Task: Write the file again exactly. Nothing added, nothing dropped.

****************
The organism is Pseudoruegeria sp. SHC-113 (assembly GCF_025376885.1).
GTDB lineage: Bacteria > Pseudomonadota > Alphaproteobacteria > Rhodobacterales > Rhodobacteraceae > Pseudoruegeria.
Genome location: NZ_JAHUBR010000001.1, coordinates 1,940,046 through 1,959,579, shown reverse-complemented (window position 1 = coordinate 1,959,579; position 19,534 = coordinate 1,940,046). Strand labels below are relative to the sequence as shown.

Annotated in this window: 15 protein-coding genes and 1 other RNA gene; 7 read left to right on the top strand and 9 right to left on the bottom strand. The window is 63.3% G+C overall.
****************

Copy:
The organism is Pseudoruegeria sp. SHC-113 (assembly GCF_025376885.1).
GTDB lineage: Bacteria > Pseudomonadota > Alphaproteobacteria > Rhodobacterales > Rhodobacteraceae > Pseudoruegeria.
Genome location: NZ_JAHUBR010000001.1, coordinates 1,940,046 through 1,959,579, shown reverse-complemented (window position 1 = coordinate 1,959,579; position 19,534 = coordinate 1,940,046). Strand labels below are relative to the sequence as shown.

Annotated in this window: 15 protein-coding genes and 1 other RNA gene; 7 read left to right on the top strand and 9 right to left on the bottom strand. The window is 63.3% G+C overall.